In these exercises, you also have a desired result in mind for your child. You have some action, or behavior, in mind – at least 5 – that would demonstrate whether your child was achieving this result. You should also have a list of reasons your child may not do these actions, or act with a certain behavior. Pay attention because these are the obstacles to watch out for. You will be able to recognize them before your child does. These are learning opportunities, the moments you can redirect your child toward a more desirable action and behavior. These are the moments to T.E.L.L. your child: Teach, Encourage, Listen, Love them to know better and make a better choice.
The reason why you want to pay attention and recognize the possible challenge or obstacle in your child is because during childhood these moments are more about attitude. Attitude is the collection of current thoughts and feelings. It is the student’s attitude that says “I’m too tired to do this homework.”
What impacts a person’s attitude? Values. So in the example with students, if the students valued school and believed education was important for their future, they would be less likely to allow the more limiting attitudes to enter their minds.
What must you or your child value in order to achieve the listed result? Is there a value in education, in learning in new ideas, how you treat people? Is there value in not giving up? What value is there in achieving the result? What values do you want to instill in your child?
The good news is values are learned. They are not genetic. A child is not born with values. A child learns what to value depending on life experiences. Adults can T.E.L.L. – Teach, Encourage, Listen, Love – children to learn empowering values.
For now, look at the result you listed for yourself. What is the value associated with this? Why does it matter? Then for the result you listed for your child, why value this result? What value do you want to instill in your child?
The purpose of the current series is to dig deeper in how to develop a mind-set for achieving better results for our children (and ourselves). By doing these exercises – linking results, actions, and thoughts – we are setting you up to better T.E.L.L. a child and yourself.
In the mean time, realize that with every interaction you are contributing to the child’s mind-set. When you tell a child today, turn it into an opportunity to Teach, Encourage, Listen, Love them. In the long run, your interactions T.E.L.L. the child what to value.
When you choose to T.E.L.L. a child, you are choosing to impact a child’s current thinking for the better. It is not important how well you T.E.L.L., but simply that you think about and just try to T.E.L.L. the child. You are trying to teach, encourage, listen, and love so you transform your child’s thoughts for the better. You do this because the child’s thoughts will inform the child’s attitude and values, and a person’s values and attitude dictate actions.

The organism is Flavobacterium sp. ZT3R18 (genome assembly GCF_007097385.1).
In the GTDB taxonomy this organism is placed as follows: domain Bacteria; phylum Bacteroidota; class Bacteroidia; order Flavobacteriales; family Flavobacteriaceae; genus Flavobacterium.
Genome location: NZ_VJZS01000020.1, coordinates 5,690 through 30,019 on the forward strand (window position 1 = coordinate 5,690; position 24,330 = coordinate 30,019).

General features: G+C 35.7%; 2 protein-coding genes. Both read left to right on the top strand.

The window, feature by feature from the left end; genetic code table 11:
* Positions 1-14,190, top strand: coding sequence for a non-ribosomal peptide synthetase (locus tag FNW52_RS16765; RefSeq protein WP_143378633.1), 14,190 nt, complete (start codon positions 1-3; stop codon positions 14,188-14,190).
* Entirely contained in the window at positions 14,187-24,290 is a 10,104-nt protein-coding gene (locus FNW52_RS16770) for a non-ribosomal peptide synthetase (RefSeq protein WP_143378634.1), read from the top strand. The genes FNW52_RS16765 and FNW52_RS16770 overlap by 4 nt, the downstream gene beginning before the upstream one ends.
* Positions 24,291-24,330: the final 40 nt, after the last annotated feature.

Have you ever seriously considered how your thoughts, your mind-set, determine your actions now and in the future?
I used to do this exercise with students. I would begin by asking them to identify what results they want to accomplish in this class and in another area of life. Typical responses for the class would be “to get an A” or “turn in all assignments” and the other area of life often focused on extracurricular or life circumstance, for instance “become a starter on the team,” “get a major role in the school play,” or “save enough money for college.” As a homework assignment, I would ask the students to write why they wanted this result in 2-3 sentences.
Let’s try this exercise. How about you? What result would you like to accomplish in general? And, in particular, think about a result you would like for a specific child in your life. Write down the result, and write why you want this result in 2-3 sentences.
Get a few sheets of paper to use for this exercise, or maybe you already have a journal you use to record your thoughts. During the next few posts, you’ll record personal thoughts and action points.
1) Write in the day’s date, and list a result you personally are after. Then write why you want this result. What benefits will you gain by accomplishing this? How will it enhance your life? What would happen if you did not accomplish this?
2) List the child – or children – you wish to focus on in this exercise. State the result you would like for the child(ren). Then write why you want this. Why would this result benefit the child now and/or in the future? How will this result enhance the child’s life? What would happen if the child did not accomplish this result?
Commit to reading and completing the posts associated with this exercise. You may also think about inviting three or four friends to do this exercise with you. Invite them to read this Show & T.E.L.L. blog post, as well as other posts. Have a conversation about the results you want – and the results you want for the children in your lives.